This picture book biography of the great poet E. E. Cummings is exceptional. Focusing on Cummings’ early years primarily, the book invites young readers to view their own world with wonder and to try to put it into words. As a young boy Cummings was already creating poetry, starting at age three. His mother wrote down his poems for him as he recited them aloud. His imagination extended to art as well, but his real love was words which he approached very playfully, often creating his own words or mashing ones together into new ones. The book emphasizes the hard work that Cummings put into his craft, including spending lots of quiet time observing the world around him for inspiration. After graduating from Harvard, Cummings headed to New York City where he found new inspiration all around him. He served in World War I and published his first books soon after the war ended. His poems were both loved and controversial as he toyed with form and words. Filled with Cummings’ poems as examples, this picture book is a joy to read.
Burgess does a great job with his prose which introduces the young Cummings and his early poems and then follows him as he grows older and his poems grow with him. I appreciate that the book was not attempted to be written using Cummings’ unique style. Rather it is a book that pays homage to the art, the inspiration and the man himself. Spending so much time on Cummings’ youth makes the book much more appealing to young readers who will find inspiration both in Cummings’ age when he began to write and in his poems simplicity.
The art by Di Giacomo is filled with textures and patterns. Words dance across the page, playful and light. They often break free of the lines of prose, merging to be part of the art itself. Words float up on breezes, lengthen with hot summer days, and zing with the style of New York City.
A fabulous biographical picture book, this book is a great introduction to E.E. Cummings and his work. Appropriate for ages 6-9.
Reviewed from copy received from Enchanted Lion Books.
Gordon Parks: How the Photographer Captured Black and White America by Carole Boston Weatherford, illustrated by Jamey Christoph
Gordon Parks had a rough beginning to his life from being born almost stillborn to losing his mother at age 14. He was told by his white teacher that he and the rest of his all-black class would end up as either porters or waiters. Parks did do those jobs, but then he purchased a used camera and everything changed. He started photographing models and then turned his camera towards the struggling families in Chicago and Washington DC. He is pointed towards one specific subject who will create his most famous image, American Gothic, the picture of an African-American cleaning woman standing in front of the American flag with her mop in hand. Parks managed to show racism with a clarity thanks to just picking up a camera at first.
Weatherford keeps this book very friendly with a minimal amount of text in the bulk of the book. She does include an author’s note at the end that fills in more of the extensive career of Parks as a film director and Renaissance man. The focus here in this picture book biography is Parks’ photographic work and the impact he had on exposing racism and poverty in the inner city, showing hard working people who were still in poverty. Make sure to turn to the end of the book to see his photographs and their intense message.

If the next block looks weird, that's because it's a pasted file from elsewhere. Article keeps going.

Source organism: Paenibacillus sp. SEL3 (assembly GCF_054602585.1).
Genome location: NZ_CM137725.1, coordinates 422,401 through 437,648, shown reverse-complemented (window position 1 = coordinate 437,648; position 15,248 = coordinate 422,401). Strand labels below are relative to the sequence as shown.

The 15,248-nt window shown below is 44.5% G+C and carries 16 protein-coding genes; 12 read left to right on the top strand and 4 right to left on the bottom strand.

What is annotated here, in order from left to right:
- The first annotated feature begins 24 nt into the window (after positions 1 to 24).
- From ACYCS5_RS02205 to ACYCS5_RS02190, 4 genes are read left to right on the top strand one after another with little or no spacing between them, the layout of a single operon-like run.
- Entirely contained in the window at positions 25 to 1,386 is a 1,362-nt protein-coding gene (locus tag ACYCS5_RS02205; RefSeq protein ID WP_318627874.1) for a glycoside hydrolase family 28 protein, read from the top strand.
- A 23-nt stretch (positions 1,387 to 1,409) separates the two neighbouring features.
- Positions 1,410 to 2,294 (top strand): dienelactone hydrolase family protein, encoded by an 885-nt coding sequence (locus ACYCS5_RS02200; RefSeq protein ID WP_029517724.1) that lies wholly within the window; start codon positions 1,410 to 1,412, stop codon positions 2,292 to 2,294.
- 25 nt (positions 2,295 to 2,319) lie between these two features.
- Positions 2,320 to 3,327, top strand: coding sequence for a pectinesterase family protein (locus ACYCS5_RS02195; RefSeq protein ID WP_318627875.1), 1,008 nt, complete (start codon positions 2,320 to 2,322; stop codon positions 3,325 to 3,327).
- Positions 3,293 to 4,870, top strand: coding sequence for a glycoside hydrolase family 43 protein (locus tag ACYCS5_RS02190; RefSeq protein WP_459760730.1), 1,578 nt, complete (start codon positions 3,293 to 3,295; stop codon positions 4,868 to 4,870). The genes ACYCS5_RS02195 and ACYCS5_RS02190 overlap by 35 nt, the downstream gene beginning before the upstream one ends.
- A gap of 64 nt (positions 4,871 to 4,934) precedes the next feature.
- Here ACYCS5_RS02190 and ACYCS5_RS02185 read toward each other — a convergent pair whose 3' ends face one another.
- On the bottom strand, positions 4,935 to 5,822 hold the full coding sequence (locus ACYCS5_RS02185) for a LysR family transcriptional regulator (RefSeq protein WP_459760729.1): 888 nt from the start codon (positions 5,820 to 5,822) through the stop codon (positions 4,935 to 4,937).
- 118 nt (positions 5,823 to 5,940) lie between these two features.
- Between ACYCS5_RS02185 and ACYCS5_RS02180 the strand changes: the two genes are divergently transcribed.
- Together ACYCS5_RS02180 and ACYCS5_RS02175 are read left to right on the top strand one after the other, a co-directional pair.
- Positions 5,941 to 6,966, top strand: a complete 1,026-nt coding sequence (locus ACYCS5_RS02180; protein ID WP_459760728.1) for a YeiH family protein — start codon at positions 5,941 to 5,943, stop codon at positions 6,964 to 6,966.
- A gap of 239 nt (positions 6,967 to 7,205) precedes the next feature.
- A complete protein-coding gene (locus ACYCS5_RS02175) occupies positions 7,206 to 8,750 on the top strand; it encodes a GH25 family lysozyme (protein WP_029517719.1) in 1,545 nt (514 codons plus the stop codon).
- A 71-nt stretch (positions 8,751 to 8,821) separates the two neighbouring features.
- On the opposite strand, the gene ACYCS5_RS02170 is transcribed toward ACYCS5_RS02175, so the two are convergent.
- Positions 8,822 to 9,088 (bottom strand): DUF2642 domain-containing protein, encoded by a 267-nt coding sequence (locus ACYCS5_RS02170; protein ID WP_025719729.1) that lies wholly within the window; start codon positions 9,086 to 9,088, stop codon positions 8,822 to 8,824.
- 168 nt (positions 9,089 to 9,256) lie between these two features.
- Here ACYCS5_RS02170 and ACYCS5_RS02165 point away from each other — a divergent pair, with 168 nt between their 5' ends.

Christoph’s illustrations are stellar. Using a subtle color palette, the images echo the photographs that Park took, but not too closely. Instead they build upon them, showing Parks taking the images and embracing the dark beauty of the back streets of urban spaces. He also beautifully captures emotions and the humanity of Parks’ subjects that also shines in his photographs.
An important picture book biography, this book shows how one person can make a difference and have a voice. Appropriate for ages 7-9.
Reviewed from library copy.
The Pilot and the Little Prince: The Life of Antoine de Saint-Exupery by Peter Sis
Born in a time when airplanes were just arriving in the skies, French author Antoine de Saint-Exupery had dreams of flying himself. At age 12, Antoine made his own flying machine that didn’t work. He spent his days at the nearby airfield watching the pilots fly. He even convinced one of them to take him up with him. After serving in the military, Antoine took a job delivering the mail by plane. Antoine was put in charge of an isolated airfield himself. It was there that he started to write, but he also kept on flying, helping create new air routes in South America. He returned to France eventually and got married. He continued to both write and fly even after moving to New York, having famous adventures and also creating his beloved Little Prince.
Sis beautifully shows the life of a man with two strong passions: writing and aviation. He very effectively ties the two together, showing how they support one another though they may seem so separate and apart. This is a book less about the creative process of an artist and more about the adventures that he had that inspired his writing and the eventual creation of a character who is beloved around the world.
As always, Sis’ illustrations are dazzling in their minute details. He playfully puts faces on mountains that form the landscape below the plane. He creates the Manhattan skyline in fine lines with the red of the sun peeking over the horizon. And then there are the smaller touches on the page that one lingers over and that add further information as well.
A dynamic picture book biography of an unusual author, this book demonstrates that there are many paths to becoming a writer and that the best path is your very own. Appropriate for ages 6-9.
Reviewed from library copy.